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Fates Warning: Theories of Flight

As one of the most important bands in the history of progressive metal, you can easily say that Fates Warning have never released a bad album, though it's hard to top such beloved classics like Awaken the Guardian, No Exit, Perfect Symmetry, Parallels, Inside Out, and A Pleasant Shade of Gray. Over the last decade or so, lead singer Ray Alder spends half his time with his other band Redemption (who arguably have put out stronger material than Fates), longtime drummer Mark Zonder has left, Bobby Jarzombek has joined, guitarist Frank Aresti has popped in and out, and the band had a few reunions with original vocalist John Arch. Fast forward to 2016, and the line-up of founding guitarist Jim Matheos, Alder, bassist Joey Vera, and Jarzombek have created the follow-up to 2013s strong Darkness in a Different Light, titled Theories of Flight. How does it stack up you ask?

Well, quite well actually. While Theories of Flight is certainly a familiar sounding Fates Warning album, in spots it's very heavy, as well as proggy, no doubt the shadow of Alder's success with Redemption weighing over Matheos, as he seems to have upped the ante here with more challenging arrangements and thought provoking lyrics this time around. "From the Rooftops" is classic, brooding, complex Fates Warning, filled with churning guitar riffs, intricate rhythms, and Alder's always soaring vocals. The vocalist also shines on the lengthy "The Light and Shade of Things", a tune that starts off with a tranquil, almost bluesy intro before crushing riffs and potent vocals come crashing in, complemented by a killer chorus that Alder drives home as only he can. "Seven Stars" is another driving prog-metal thumper with an equally killer hook, and the tumultuous "White Flag" sees Vera & Jarzombeck digging deep with some thunderous grooves over which Matheos's massive riffing totally takes charge. Though Aresti appears on the album briefly to drop in a few solos, much of Theories of Flight is sparse of lead guitar, and ironically the songs are so good as they are you don't really miss it. Take the raging "Like Stars Our Eyes Have Seen" for instance, an aggressive track that has some of Matheos' more violent riffs on the album, but other than a brief solo, it's those riffs and Alder's melodic delivery that pull you in and provide all the fireworks that are needed. The 10-minute "The Ghosts of Home" is sure to be a treat for any progressive metal fan, filled with complex arrangements, plenty of atmosphere, and just the right amount of melody, drama, and virtuosity, while the moody, melancholy title cut closes things out in gorgeous fashion, layered with electric & acoustic guitar, sound effects, and brooding atmosphere.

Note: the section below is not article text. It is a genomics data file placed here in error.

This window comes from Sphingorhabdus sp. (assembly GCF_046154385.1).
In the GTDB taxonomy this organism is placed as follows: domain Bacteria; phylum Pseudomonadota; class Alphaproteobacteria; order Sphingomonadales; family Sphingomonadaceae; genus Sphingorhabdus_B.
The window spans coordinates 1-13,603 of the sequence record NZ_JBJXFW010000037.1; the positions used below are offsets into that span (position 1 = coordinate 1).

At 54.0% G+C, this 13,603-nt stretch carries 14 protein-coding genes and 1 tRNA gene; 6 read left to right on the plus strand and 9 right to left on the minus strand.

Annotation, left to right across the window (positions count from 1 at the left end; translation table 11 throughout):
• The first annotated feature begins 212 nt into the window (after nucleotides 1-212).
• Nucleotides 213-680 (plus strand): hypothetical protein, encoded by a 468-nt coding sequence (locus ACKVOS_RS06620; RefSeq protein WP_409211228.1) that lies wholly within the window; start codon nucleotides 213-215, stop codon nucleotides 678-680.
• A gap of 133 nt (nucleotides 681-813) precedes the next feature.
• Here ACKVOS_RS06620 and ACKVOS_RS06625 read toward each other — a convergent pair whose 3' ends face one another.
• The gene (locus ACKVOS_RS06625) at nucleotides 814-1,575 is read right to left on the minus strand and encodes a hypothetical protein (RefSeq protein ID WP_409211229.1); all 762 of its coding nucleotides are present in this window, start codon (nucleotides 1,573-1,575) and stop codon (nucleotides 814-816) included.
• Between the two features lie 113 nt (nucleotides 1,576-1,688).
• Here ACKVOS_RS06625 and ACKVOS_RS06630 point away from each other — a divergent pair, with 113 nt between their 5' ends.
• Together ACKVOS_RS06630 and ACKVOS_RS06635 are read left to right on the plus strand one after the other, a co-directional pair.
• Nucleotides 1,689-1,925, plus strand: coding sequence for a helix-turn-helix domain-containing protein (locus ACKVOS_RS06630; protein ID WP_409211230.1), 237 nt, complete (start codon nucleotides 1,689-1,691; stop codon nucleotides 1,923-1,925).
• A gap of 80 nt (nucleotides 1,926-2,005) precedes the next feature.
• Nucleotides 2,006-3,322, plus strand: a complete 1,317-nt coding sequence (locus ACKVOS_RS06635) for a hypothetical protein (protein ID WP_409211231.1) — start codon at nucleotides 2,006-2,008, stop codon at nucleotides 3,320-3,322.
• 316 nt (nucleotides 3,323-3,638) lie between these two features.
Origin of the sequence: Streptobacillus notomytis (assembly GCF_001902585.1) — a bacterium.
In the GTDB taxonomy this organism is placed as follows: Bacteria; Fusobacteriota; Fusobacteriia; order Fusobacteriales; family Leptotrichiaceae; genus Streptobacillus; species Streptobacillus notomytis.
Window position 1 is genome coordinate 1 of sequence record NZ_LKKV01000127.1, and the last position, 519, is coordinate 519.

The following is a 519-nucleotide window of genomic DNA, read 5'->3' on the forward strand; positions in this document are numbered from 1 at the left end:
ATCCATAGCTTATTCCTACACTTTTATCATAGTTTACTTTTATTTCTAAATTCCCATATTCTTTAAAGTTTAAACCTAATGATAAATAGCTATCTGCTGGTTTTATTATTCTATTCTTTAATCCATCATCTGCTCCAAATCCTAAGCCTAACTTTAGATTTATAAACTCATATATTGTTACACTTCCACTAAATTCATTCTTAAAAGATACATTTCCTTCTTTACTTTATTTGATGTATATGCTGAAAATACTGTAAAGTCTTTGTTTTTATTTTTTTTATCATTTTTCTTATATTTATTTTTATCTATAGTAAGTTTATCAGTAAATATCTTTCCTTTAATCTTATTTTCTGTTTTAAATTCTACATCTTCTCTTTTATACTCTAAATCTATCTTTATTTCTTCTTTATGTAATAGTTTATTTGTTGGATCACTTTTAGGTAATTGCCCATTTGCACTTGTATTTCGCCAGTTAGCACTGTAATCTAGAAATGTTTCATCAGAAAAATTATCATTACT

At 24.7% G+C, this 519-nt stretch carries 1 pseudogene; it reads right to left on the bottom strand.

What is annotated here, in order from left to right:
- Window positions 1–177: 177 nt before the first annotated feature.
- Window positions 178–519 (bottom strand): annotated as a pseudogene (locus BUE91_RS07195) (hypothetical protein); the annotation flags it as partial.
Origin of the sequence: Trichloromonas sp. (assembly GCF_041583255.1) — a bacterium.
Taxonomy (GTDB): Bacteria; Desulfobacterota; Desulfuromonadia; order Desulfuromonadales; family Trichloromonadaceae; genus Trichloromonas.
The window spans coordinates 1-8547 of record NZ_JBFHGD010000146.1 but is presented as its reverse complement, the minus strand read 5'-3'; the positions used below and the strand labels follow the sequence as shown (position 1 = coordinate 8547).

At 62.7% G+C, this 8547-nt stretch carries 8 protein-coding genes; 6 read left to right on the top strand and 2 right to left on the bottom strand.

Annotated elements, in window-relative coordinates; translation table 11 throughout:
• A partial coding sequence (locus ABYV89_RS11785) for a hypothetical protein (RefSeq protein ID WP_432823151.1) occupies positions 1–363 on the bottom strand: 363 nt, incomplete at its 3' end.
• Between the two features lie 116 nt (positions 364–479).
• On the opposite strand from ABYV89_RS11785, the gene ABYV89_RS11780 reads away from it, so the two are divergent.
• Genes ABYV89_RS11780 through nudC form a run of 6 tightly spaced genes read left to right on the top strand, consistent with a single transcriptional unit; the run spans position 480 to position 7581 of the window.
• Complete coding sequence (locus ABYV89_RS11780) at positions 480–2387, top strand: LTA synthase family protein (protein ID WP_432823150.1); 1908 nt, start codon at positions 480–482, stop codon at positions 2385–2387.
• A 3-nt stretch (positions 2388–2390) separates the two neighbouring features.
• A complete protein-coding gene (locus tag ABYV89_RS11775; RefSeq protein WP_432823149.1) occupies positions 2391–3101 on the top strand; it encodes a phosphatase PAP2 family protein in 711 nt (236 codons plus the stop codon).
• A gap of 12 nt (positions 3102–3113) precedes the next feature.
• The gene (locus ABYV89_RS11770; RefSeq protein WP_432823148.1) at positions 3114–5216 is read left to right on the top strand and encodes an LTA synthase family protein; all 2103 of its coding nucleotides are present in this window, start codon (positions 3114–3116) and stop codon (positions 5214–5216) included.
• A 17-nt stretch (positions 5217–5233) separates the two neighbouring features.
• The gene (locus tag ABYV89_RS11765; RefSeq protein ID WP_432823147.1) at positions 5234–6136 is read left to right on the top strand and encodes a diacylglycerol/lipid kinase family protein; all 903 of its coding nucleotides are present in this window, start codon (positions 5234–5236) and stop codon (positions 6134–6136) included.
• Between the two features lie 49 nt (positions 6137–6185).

Not to downplay FWX, Disconnected, or Darkness in a Different Light, each one strong in their own right, but Theories of Flight is a different beast and easily the best thing this band have done since 1997s A Pleasant Shade of Gray. There just seems to be no slowing down Fates Warning, one of the front-runners of the '80s prog-metal scene, as evident by this complete winner of an album, which is sure to be a favorite of many here in 2016.

See more about this release on our recent YouTube show!


Track Listing
1) From the Rooftops
2) Seven Stars
3) SOS
4) The Light and Shade of Things
5) White Flag
6) Like Stars Our Eyes Have Seen
7) The Ghosts of Home
8) Theories of Flight